posted on Jul, 11 2017 @ 01:30 PM
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a reply to: Phoenix

The question with the smoking engine is, what kind of smoke did he see? The T56 used in the older C-130s, like this one, smoked on their own when operating normally. They leave a nice, visible trail that you can use to find the aircraft under some conditions.

So was it a thin, brownish trail from the engine? Or a black thick trail? One is normal, the other is an indication of something very wrong.



posted on Jul, 11 2017 @ 01:37 PM
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a reply to: Zaphod58

I always wondered what those very faint trails following some aircraft were. I honestly thought it was my eyes playing tricks on me. Not very noticeable so wouldn't the guess be bad smoke?



posted on Jul, 11 2017 @ 01:42 PM
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a reply to: Crumbles

My guess is that he meant black smoke, but unless he says so there's the real possibility that he saw the normal smoke of the engine, with one being more noticeable than the other on that wing, possibly that engine was at a higher power setting.



posted on Jul, 11 2017 @ 01:44 PM
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a reply to: Zaphod58

Whatever smoke was it must have differed from others to be noted.



posted on Jul, 11 2017 @ 01:48 PM
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a reply to: Phoenix

Unless he's not used to seeing a C-130. I've had people out on the ramp see one coming in to land and think something was wrong with it because of the smoke trail. If the engine he noticed was at a higher power setting it would smoke more.

Again, I'd guess he meant it was bad enough that he thought something was really wrong, but considering they're claiming the thing blew up in flight, I'mn open to the possibility he saw normal smoke and was mistaken.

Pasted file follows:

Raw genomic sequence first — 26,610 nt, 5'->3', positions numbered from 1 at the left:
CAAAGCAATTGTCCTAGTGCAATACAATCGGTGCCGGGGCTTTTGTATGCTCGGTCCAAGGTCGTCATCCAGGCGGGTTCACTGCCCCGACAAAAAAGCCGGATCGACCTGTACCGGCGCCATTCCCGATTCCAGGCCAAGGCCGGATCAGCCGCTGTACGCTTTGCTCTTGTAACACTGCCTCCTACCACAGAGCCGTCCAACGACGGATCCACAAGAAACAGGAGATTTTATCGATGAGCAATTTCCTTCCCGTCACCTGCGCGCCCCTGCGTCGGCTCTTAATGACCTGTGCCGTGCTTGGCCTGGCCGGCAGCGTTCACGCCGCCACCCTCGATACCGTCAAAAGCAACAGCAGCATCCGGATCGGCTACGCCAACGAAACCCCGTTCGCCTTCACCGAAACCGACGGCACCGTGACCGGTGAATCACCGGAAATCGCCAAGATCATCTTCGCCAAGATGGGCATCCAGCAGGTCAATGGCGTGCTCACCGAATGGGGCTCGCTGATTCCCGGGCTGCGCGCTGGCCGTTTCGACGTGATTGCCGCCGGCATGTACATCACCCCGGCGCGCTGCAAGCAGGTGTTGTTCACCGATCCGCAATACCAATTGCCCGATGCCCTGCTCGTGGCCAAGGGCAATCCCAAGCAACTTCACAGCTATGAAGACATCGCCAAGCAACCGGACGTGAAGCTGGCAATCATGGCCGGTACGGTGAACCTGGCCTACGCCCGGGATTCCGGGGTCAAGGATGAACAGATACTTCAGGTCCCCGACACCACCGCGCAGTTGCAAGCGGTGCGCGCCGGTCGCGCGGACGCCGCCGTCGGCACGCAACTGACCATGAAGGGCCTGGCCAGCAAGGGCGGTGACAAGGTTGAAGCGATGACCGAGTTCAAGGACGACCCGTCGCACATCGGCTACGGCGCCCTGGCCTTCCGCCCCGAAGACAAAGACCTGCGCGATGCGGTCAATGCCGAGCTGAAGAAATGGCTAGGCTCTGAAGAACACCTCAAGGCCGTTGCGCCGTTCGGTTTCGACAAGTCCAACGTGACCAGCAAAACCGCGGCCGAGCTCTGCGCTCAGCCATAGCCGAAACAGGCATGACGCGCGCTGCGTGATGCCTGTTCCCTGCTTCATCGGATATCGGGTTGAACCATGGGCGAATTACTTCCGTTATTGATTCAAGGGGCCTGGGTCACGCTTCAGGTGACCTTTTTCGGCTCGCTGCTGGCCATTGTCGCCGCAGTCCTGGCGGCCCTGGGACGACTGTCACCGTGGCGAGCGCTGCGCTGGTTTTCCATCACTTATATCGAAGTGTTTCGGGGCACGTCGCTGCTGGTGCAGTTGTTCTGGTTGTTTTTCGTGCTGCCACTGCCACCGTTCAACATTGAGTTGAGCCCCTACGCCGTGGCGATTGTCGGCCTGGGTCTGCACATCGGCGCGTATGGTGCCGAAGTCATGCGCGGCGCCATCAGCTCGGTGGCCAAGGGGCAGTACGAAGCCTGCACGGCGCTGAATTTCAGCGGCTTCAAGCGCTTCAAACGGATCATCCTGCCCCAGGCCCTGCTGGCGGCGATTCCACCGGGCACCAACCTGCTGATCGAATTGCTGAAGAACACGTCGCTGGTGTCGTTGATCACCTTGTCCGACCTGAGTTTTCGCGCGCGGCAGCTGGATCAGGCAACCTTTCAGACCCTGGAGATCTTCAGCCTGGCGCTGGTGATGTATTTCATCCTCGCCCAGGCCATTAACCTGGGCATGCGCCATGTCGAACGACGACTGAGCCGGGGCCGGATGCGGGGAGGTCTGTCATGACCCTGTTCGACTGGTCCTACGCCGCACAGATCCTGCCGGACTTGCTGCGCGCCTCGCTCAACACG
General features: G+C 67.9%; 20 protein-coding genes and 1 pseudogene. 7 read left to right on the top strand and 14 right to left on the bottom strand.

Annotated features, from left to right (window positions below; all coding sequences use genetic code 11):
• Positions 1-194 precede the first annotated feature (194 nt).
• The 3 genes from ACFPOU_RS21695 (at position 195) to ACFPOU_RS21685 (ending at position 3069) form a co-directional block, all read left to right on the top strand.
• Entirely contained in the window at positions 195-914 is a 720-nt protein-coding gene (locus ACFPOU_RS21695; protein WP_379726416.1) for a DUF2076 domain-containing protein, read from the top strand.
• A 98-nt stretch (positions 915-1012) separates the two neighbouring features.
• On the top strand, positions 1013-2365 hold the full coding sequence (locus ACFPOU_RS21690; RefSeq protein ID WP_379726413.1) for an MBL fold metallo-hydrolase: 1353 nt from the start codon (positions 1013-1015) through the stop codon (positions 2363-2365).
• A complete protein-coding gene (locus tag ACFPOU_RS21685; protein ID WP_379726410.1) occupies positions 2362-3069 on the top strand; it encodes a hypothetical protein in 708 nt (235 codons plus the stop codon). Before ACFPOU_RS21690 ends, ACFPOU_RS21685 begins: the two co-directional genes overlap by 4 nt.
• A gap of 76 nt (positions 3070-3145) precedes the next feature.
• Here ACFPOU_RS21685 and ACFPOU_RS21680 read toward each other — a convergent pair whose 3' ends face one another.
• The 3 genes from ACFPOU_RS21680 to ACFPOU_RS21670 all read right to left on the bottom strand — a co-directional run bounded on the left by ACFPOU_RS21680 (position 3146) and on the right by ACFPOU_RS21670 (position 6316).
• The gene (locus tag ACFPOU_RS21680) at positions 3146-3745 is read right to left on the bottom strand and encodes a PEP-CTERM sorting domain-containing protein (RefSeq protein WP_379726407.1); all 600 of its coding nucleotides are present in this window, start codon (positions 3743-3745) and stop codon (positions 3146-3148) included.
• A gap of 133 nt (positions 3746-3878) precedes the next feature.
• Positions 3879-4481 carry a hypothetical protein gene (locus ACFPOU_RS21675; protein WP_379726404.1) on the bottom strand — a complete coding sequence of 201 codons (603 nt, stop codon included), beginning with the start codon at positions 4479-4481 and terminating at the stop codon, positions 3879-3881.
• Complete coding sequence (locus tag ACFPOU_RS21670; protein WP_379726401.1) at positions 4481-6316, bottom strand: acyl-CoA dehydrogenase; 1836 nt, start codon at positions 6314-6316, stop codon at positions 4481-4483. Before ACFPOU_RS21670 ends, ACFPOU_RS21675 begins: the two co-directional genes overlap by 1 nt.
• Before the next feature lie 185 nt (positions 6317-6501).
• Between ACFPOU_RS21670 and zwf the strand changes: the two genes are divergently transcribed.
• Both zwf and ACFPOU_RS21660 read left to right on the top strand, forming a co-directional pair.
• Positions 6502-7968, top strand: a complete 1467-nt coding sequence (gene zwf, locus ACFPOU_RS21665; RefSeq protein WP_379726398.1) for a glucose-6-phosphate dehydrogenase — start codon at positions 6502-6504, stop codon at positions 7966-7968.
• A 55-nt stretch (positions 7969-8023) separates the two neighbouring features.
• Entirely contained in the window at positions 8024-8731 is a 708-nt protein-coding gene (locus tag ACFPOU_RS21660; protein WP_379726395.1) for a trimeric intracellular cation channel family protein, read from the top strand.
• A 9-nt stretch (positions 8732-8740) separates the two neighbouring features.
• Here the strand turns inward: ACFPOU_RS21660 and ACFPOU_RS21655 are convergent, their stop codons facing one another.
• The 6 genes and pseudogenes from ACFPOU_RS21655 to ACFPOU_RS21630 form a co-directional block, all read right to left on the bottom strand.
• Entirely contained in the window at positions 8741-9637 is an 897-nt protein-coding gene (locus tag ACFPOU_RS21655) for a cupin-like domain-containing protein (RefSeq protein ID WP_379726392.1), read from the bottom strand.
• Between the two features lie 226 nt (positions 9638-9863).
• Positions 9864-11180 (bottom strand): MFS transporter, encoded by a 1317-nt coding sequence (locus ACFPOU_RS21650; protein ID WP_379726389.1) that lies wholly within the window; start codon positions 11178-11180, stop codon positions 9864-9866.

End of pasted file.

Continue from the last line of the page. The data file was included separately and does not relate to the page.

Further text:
edit on 7/11/2017 by Zaphod58 because: (no reason given)



posted on Jul, 11 2017 @ 02:01 PM
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a reply to: Zaphod58

Really for how utilitarian she is she is a very elegant aircraft, much like the P-3.



posted on Jul, 11 2017 @ 02:09 PM
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a reply to: Caughtlurking

They're surprisingly maneuverable for being big and slow. Really easy to maintain, as long as it isn't an LC-130 in Navy hands. Never been so happy to see a plane in the Boneyard.



posted on Jul, 11 2017 @ 02:58 PM
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originally posted by: Zaphod58
a reply to: Caughtlurking

as long as it isn't an LC-130 in Navy hands.


Sometime I want to hear more about this. If I wouldn't have screwed my arm up, my next duty station would have been VXE-6 as a flight engineer in 1987.



posted on Jul, 11 2017 @ 03:09 PM
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originally posted by: Zaphod58
a reply to: Phoenix

The question with the smoking engine is, what kind of smoke did he see? The T56 used in the older C-130s, like this one, smoked on their own when operating normally. They leave a nice, visible trail that you can use to find the aircraft under some conditions.

So was it a thin, brownish trail from the engine? Or a black thick trail? One is normal, the other is an indication of something very wrong.


Like this??

Sorry I know the pic is crooked from my phone off the beach....




posted on Jul, 11 2017 @ 03:09 PM
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a reply to: JIMC5499

I have never wanted to strangle someone on the ramp as badly as I wanted to strangle the FE on that bird. There were extenuating circumstances causing all the problems, but the FE was a whiny bitch who didn't know what the hell he was doing.



posted on Jul, 11 2017 @ 03:10 PM
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a reply to: GuidedKill

Yeah. The T56 was bad for that. If one engine was shut down, or one at a higher power setting you'd see more smoke. Although I wouldn't be surprised to hear an engine was on fire for whatever reason either.